General-admission tickets are $10 for adults, and $7 for children ages 3 to 17. Reserved seats are $12 to $15. —R.C.

The Desert, After Hours

Summer Saturday Evenings

4 to 9 p.m., Saturdays, through Aug. 25

Arizona-Sonora Desert Museum

2021 N. Kinney Road


Kick off your summer by gaining new perspectives on the desert we call home during the Summer Saturday Evenings series at the Arizona-Sonora Desert Museum.

The 10-year-old program includes themed activities and programs that give visitors a chance to learn about desert flora and fauna, and how to cope with the desert's heat—without having to be outside during the worst of it. For example, the first Summer Saturday Evening, held this past Saturday, June 2, featured dermatologists from the University of Arizona Skin Cancer Institute educating people about protecting one's skin.

"We realized nighttime visits in the desert are unique. Coming at night is a different experience," said Rosemary Prawdzik, director of marketing at the museum. "The beavers are more active; the mountain lions are more active. ... You have an opportunity to see the animals moving around."

Each week features a different theme, and visitors are encouraged to come more than once. This Saturday, June 9, the program will include Native American flute-players, as well as a presentation of live animals that will include information about the history of the museum.

Other Summer Saturday Evening topics range from insects to astronomy to bats to camping in the desert.

Brenda King, the museum's educational specialist, said nighttime events at the museum hold a special attraction for children.

"They love being out at night," she said. "A lot of them will bring their own personal black-light flashlights and go looking for scorpions. I think kids just like being out past bedtime and in the dark."

Special discounted tickets after 4 p.m. on Saturdays are $7 for adults, and $3 for children ages 6 to 12. —S.V.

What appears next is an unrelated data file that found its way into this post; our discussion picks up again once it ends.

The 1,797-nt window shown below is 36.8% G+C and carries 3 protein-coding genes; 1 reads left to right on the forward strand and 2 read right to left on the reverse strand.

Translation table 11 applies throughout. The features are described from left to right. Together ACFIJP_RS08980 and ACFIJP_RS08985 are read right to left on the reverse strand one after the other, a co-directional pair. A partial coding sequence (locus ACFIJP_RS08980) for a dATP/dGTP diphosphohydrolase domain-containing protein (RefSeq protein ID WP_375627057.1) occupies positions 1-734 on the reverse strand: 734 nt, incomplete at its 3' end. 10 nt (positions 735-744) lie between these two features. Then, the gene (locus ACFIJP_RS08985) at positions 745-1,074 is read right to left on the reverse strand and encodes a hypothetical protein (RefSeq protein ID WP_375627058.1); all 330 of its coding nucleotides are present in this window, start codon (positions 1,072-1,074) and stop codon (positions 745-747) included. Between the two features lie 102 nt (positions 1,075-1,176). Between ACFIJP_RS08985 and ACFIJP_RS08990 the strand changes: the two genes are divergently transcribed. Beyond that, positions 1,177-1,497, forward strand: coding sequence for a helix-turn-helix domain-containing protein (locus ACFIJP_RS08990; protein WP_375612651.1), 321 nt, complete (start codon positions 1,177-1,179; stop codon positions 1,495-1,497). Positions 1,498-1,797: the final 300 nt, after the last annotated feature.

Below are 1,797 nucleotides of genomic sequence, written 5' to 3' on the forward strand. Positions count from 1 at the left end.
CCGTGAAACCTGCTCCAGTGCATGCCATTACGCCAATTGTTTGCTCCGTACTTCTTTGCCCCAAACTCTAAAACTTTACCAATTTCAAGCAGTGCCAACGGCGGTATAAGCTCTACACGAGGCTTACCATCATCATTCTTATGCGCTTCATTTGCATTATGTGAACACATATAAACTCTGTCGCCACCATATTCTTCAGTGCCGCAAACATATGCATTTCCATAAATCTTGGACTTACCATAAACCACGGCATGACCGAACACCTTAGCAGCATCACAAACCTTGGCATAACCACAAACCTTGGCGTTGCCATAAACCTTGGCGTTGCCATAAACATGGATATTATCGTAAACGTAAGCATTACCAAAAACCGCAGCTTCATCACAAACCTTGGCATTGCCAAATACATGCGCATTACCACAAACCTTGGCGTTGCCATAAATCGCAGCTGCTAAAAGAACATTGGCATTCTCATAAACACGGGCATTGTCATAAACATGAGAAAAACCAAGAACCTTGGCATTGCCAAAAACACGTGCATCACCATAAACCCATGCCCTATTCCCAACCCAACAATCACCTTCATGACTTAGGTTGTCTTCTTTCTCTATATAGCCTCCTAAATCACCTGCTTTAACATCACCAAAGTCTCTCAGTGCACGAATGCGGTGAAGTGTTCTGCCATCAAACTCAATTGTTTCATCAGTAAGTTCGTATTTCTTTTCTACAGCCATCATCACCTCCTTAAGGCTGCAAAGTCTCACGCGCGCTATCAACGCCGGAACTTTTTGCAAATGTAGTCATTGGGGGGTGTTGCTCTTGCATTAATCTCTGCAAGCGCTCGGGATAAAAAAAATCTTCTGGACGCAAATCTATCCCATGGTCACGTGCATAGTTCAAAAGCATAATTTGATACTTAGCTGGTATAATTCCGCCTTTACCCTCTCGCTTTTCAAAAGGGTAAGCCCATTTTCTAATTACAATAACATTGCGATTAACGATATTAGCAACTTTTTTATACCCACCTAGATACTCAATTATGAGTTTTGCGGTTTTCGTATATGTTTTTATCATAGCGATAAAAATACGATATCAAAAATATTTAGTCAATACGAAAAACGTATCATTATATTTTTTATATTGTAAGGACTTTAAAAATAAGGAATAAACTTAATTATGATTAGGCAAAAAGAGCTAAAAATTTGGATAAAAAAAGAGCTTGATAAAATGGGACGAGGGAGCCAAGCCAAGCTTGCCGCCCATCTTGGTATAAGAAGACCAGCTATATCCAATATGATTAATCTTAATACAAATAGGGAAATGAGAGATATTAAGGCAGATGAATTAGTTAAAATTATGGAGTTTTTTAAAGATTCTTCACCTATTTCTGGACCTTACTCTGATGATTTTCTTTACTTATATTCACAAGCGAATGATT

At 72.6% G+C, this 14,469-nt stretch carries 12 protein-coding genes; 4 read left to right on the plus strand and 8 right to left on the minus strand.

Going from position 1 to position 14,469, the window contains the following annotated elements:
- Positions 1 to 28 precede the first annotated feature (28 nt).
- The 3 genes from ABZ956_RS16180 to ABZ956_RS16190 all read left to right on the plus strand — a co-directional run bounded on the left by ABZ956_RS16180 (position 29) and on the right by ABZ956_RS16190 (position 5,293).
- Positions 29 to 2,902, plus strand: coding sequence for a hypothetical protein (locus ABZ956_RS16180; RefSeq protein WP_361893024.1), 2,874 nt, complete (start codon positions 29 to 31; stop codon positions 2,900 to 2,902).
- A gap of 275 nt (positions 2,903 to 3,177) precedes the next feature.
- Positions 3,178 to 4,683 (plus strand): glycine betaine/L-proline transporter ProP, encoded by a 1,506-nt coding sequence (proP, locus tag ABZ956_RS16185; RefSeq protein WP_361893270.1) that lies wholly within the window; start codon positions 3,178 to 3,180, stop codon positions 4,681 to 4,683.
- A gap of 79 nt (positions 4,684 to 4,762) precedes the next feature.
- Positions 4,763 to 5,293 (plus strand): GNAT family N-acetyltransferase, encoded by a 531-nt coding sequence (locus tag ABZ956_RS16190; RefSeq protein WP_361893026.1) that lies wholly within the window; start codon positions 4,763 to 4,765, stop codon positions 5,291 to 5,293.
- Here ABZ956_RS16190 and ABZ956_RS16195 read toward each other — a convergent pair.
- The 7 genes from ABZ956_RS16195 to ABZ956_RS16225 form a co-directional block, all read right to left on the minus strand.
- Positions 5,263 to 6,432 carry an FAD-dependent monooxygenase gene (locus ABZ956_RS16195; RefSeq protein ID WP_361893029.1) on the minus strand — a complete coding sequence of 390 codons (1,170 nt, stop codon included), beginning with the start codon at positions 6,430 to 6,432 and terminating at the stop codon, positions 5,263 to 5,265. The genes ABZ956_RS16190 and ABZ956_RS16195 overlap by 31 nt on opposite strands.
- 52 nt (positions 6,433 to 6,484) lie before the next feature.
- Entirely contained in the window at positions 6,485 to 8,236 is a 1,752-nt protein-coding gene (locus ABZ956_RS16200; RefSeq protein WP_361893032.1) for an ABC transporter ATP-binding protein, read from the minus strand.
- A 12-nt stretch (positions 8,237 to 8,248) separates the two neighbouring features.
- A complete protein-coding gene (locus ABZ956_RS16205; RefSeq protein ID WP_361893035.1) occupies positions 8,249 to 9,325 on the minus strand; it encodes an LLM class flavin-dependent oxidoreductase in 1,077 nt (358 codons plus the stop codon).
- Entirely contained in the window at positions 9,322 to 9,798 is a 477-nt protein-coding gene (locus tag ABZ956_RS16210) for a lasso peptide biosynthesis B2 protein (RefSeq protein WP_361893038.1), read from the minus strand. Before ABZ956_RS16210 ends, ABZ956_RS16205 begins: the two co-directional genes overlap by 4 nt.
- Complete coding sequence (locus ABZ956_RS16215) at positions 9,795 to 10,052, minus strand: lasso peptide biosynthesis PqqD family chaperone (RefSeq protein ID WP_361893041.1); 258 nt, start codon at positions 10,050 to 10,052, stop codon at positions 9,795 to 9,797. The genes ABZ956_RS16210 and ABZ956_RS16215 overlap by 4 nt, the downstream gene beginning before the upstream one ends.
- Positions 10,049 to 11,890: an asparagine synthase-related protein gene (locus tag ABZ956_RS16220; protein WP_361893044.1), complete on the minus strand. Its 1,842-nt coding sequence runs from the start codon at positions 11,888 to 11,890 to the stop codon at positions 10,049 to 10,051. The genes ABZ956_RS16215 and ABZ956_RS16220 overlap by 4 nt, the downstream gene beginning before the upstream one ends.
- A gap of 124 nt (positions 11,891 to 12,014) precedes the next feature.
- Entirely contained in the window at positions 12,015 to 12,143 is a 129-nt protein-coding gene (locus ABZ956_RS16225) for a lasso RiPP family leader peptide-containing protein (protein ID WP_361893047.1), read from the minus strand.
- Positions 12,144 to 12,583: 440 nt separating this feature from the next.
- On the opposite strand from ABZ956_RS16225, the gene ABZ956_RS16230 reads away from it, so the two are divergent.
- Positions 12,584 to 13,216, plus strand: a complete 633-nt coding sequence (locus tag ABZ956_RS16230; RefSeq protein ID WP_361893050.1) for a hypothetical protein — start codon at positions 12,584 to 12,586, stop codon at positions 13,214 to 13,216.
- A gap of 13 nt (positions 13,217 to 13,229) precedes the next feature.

Evening of Illusions

It's Magic

7 p.m., Monday, June 11

Gaslight Theatre

7010 E. Broadway Blvd.


Up for a magical evening? You can experience Las Vegas-worthy magic tricks by John Shryock and Mari Lynn in one of the longest-running magic shows in the area.

It's Magic has been held at the Gaslight Theatre for roughly 15 years. It takes place six times a year and features different magicians at each show. Magic fans of all ages are welcome to lose themselves in the world of illusion for an evening.

Shryock is a Tucson native who turned his passion for magic from a hobby into a career. He and Mari Lynn, who is also his wife, have performed around the world—in Las Vegas at Caesars Magical Empire, in Hollywood, and on cruise ships. They were also featured on the TV show Masters of Illusion. The two sometimes include their children in the act.

Norm Marini, a magician and coordinator of It's Magic, will be performing alongside Shryock during the first part of the show. He said he will also participate in some of Shryock's illusions.

"This show is probably going to be a sold-out show, because (Shryock) is a local hero," Marini said. "There have probably been only a few years that he hasn't been able to do it because of other commitments. He's been at the Gaslight for the majority of the time over the last 12 years."

Tickets are $17 for adults, and $12 for children. Doors open at 6 p.m., and patrons should arrive early to ensure their seats. —S.V.